Nobel Laureate-founded Biopharmaceutical Company Fighting Human Diseases With Revolutionary Genome Editing

Genome Editing

Genome editing, sometimes referred to as gene editing, is an approach that allows scientists to manipulate and change an organism’s DNA. One way this technology can improve people’s health outcomes is in the treatment of cancer.

One company focused on this goal more than most is Caribou Biosciences (Nasdaq: CRBU), a Berkeley-based, clinical-stage biopharmaceutical company founded in 2011 by James Berger, Jennifer Doudna, Martin Jinek, and Rachel Haurwitz, pioneers in CRISPR genome editing.

Caribou Biosciences

Employing its proprietary CRISPR (Clustered Regularly Interspaced Palindromic Repeats) technology, which is based on a bacterial defence system against viruses as a biotechnology tool, Caribou Biosciences is also developing a pipeline of genome-edited, off-the-shelf CAR-T and CAR-NK cell therapies for a range of tumour types. With nearly 50 issued U.S. patents, 218 foreign patents, and 85 pending patent applications throughout the world, Caribou Biosciences is on top of its game and one of the best in the business.

Our mission is to develop innovative, transformative therapies for patients with devastating diseases through novel genome editing

 — Caribou Biosciences

The company’s technology includes:

• CAR-T cell therapies for hematologic cancers

• CAR-NK cell therapies for solid tumours

• chRDNA Technology Platform

Developing cancer treatments in-house that target microbes living on humans and other anti-microbial therapies, to do this Caribou Biosciences has raised a total of $190 million in funding over five rounds.

In August of 2021, the company raised $304 million in one of the biggest gene editing IPOs ever.

Jennifer Doudna is an American biochemist and Co-Founder and on the Scientific Advisory Board of Caribou Biosciences who has done pioneering work in CRISPR gene editing, and made other fundamental contributions in biochemistry and genetics. She received the 2020 Nobel Prize in Chemistry, with Emmanuelle Charpentier, “for the development of a method for genome editing.” She is the Li Ka Shing Chancellor’s Chair Professor in the Department of Chemistry and the Department of Molecular and Cell Biology at the University of California, Berkeley. She has been an investigator with the Howard Hughes Medical Institute since 1997.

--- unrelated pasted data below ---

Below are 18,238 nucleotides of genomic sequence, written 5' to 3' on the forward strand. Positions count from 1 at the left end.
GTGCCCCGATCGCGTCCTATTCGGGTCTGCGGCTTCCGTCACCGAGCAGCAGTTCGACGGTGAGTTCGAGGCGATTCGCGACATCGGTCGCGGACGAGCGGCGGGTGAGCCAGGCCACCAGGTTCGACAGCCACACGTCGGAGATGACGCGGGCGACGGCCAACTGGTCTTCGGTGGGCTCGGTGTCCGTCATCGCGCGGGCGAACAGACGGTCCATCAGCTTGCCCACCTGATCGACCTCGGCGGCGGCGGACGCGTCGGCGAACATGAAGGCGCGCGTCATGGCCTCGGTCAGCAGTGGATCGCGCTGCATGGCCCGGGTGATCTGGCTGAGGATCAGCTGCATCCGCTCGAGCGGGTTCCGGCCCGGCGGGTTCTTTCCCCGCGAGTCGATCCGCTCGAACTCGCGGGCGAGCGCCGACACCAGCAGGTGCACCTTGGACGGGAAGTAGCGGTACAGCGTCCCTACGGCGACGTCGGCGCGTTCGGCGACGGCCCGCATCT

Doudna obtained a Ph.D. in Biological Chemistry and Molecular Pharmacology from Harvard Medical School.

An Associate Professor at the University of Zurich, Martin Jinek is a Co-Founder and on the Scientific Advisory Board of Caribou Biosciences. Jinek started the company after some years of working in Doudna’s lab at UC Berkeley.

After moving back to Europe, Jinek embarked on a project involving CRISPR. That project, in collaboration with Emmanuelle Charpentier’s group, became the groundbreaking paper in 2012, launching the CRISPR-Cas9 revolution.

Jinek received a Ph.D. in Molecular Biology from Heidelberg University.

Rachel Haurwitz is a Co-Founder of Caribou Biosciences. President and CEO since the company’s inception in 2011, Haurwitz is an inventor on patents and patent applications covering multiple CRISPR-based technologies and has co-authored several scientific papers in high-impact journals characterizing CRISPR-Cas systems.

In 2014, she was named by Forbes Magazine to the “30 Under 30” list in Science and Healthcare, and in 2016, Fortune Magazine named her to the “40 Under 40” list of the most influential young people in business. In 2018, the Association for Women in Science recognized Rachel with the annual Next Generation Award. She serves on the board of directors of Seer, Inc. and the Biotechnology Innovation Organization (BIO).

Haurwitz obtained a Ph.D. in Molecular and Cell Biology from the University of California, Berkeley.

With a mission to “develop innovative, transformative therapies for patients with devastating diseases through novel genome editing”, Caribou Biosciences exciting IP, elite founding team and novel approach to CRISPR genome editing will hopefully eradicate the plague that is cancer and other deadly diseases.